When he was finished he turned back to her, handing her the quill, and smiled in thanks. 'I'll be round for dinner tomorrow night,' he told her. 'Will you be there?'

'I think so.'

'Great. See you then, Dom.'

'Yes, bye, Teddy.'

He raised a hand in farewell and stepped into the elevator, and she turned away into her office.

'I just don't know why you're getting involved.'

'I'm not getting involved.'

'But you are, Albus. You had twenty points taken from Gryffindor, and you could have gotten a lot worse for being out of bounds.'

He rolled over in her four-poster to run a hand along her shoulder. 'I'm really sorry I didn't tell you where I was going.'

Mei sighed, sitting up in bed to tie her long hair into a ponytail. 'I'm not mad, Albus. I just don't want you getting distracted. Not when your OWLs are coming up.'

He grinned up at her. 'I think you care a lot more about my OWLs than I do.'

Mei rolled her eyes, but she was smiling. 'That's silly.'

He reached for her hand. 'I know you think so.'

'I do.'

'But don't you think it's important to stop Rowle?'

'I just won't know what you think you can do. Why can't you just leave it to the aurors?'

'Well, we tried. But Professor Sinistra won't ask the Slytherins about it.'

'You can't have honestly expected her to. Why would the people who attacked the Ministry trust school kids with that sort of information?'

Albus tried to think of an explanation, but fell short. He gave her a shrug. 'I know it sounds stupid, and I'm sorry, but I just… I just want to find out what's going on.'

Mei hesitated, before giving a low sigh. She lay back down beside him, leaning into him, and he looped his arm around her. 'Just promise me you're not going to do anything stupid.'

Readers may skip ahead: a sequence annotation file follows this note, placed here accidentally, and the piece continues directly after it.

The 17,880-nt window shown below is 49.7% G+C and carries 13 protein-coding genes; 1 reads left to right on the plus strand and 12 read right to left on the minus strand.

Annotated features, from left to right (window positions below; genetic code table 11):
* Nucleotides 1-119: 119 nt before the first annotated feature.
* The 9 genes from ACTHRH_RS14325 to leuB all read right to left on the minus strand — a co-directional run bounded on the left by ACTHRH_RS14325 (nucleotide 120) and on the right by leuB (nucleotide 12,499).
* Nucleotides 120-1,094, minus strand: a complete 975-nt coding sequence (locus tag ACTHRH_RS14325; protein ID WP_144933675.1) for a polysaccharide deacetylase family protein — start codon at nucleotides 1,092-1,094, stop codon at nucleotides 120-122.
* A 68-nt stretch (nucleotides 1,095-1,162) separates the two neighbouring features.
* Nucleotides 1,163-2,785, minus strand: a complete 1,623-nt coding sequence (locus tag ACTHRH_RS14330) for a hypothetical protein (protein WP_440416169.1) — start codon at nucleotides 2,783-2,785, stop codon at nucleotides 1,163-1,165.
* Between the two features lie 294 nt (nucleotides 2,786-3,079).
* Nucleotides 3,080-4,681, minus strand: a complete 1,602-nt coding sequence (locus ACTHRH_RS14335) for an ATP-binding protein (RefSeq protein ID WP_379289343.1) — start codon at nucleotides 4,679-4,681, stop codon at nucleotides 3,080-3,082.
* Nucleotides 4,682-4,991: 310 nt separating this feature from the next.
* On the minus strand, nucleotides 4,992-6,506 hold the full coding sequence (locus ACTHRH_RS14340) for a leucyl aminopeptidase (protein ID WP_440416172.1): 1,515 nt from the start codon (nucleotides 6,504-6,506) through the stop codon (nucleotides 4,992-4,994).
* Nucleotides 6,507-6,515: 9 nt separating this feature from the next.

'I won't.'

'Get yourself hurt, I mean.'


'Or fail your hours.'

He laughed, and inclined to kiss her. 'I promise.'

'Don't go.'

'I have to. Lucy Weasley's a nutcase.'

'Tell her you're ill.'

'She won't believe that.'

Zaina pouted. He stood at the foot of the bed, watching her, wanting very much not to leave her.

'If you wait up I'll come past your dorm on my way back in,' he said.

She gave a breathy sigh. 'I'll just be exhausted tomorrow.'

He turned away and snatched up his trousers from the floor. 'Well, I won't then.'

'Oh, sweetie, don't sulk.'

'I'm not sulking.'

He pulled on his trousers before sitting back down on the bed to tie up the laces of his school shoes. He felt Zaina shift on the bed, moving towards him, before she laced her long, slender arms around his shoulders, pressing her lips against his neck. He leant into her, raising a hand over his shoulder to touch her cheek.

'I missed you,' she said.

'I missed you too.'


'It's true. I did.'

'Then why are you abandoning me?'

He laughed and shifted to face her, taking hold of her and pushing her back onto the bed. 'I'm not abandoning you. Prefect duty must come first.'